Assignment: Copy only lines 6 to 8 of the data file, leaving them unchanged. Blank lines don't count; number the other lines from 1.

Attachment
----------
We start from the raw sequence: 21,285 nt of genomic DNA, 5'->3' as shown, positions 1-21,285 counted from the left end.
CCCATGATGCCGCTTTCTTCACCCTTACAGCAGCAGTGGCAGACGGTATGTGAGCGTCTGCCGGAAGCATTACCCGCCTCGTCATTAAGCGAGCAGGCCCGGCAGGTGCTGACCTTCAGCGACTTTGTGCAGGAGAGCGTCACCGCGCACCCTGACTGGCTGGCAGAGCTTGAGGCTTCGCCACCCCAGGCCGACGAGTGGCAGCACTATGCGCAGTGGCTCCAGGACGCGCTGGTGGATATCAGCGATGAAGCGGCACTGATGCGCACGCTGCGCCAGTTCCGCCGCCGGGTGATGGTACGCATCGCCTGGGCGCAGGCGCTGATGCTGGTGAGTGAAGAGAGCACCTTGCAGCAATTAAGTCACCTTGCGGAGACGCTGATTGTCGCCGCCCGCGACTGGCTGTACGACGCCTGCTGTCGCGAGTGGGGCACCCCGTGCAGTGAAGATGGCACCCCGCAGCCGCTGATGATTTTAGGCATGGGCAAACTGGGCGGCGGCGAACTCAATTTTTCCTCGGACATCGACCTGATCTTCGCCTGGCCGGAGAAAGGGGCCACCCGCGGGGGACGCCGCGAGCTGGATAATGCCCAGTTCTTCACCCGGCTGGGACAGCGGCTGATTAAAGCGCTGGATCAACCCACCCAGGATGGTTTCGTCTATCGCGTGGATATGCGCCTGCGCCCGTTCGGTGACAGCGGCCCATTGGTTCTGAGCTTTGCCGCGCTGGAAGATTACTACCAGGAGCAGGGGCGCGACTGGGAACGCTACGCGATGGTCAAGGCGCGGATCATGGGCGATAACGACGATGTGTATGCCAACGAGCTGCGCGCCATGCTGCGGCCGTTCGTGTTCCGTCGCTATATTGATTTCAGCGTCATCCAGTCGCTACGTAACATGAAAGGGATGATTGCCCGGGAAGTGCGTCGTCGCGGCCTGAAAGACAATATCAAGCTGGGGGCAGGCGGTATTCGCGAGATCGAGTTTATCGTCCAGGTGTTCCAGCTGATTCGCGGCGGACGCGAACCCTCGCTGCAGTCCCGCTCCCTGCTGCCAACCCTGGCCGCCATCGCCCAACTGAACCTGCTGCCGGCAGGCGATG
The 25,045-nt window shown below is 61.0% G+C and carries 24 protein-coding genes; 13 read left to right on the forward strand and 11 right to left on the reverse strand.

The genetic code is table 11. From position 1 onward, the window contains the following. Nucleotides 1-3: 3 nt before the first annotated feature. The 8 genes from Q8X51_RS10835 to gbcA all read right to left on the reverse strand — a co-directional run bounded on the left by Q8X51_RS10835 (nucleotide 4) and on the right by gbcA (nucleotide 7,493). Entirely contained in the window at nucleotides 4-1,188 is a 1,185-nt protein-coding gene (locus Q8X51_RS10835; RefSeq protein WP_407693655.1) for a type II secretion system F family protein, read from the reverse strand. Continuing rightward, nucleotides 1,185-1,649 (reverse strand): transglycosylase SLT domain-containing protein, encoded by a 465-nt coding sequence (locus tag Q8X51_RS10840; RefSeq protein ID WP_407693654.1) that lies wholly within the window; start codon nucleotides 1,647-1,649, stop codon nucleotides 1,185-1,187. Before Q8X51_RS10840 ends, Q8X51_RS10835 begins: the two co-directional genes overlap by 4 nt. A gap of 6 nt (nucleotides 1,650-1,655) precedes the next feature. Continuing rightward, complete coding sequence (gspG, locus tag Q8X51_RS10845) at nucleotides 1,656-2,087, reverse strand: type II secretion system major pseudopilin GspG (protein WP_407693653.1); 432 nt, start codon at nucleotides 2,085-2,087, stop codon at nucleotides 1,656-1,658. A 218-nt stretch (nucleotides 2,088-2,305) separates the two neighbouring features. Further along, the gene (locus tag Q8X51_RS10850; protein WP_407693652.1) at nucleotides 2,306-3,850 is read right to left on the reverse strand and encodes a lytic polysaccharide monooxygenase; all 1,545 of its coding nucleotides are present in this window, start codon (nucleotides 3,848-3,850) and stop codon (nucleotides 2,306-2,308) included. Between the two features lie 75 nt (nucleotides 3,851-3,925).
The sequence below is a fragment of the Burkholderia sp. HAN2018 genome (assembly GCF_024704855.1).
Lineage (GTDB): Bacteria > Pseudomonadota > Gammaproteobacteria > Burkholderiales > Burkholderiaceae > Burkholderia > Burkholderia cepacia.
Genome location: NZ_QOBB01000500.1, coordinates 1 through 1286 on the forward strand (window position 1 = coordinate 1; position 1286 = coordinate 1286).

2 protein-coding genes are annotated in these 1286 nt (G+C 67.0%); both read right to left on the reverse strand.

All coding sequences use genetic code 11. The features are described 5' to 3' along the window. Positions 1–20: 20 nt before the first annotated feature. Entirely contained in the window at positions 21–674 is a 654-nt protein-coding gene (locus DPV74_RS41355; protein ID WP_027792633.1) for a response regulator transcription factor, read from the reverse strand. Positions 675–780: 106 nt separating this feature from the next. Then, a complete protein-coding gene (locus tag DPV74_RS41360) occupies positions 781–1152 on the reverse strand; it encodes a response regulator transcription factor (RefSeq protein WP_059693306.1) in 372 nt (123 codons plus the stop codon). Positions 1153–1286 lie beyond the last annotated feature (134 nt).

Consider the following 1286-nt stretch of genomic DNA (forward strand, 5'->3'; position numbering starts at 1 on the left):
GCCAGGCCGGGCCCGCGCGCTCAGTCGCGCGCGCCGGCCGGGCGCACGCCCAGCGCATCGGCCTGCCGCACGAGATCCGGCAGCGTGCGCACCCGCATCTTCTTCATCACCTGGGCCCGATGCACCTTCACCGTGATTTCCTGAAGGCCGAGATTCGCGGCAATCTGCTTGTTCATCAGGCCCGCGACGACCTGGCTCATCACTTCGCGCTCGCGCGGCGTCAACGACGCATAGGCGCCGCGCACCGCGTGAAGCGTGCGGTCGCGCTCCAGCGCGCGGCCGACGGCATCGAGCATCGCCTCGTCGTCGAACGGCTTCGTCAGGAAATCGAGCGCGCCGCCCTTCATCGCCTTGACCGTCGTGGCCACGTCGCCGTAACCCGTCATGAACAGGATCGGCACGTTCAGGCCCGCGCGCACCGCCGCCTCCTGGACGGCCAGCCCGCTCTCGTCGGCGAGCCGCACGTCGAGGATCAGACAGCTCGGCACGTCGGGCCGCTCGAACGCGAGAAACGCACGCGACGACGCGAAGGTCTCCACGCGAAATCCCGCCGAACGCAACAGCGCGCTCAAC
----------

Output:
Lineage (GTDB): Bacteria > Pseudomonadota > Gammaproteobacteria > Burkholderiales > Burkholderiaceae > Burkholderia > Burkholderia cepacia.
Genome location: NZ_QOBB01000500.1, coordinates 1 through 1286 on the forward strand (window position 1 = coordinate 1; position 1286 = coordinate 1286).

2 protein-coding genes are annotated in these 1286 nt (G+C 67.0%); both read right to left on the reverse strand.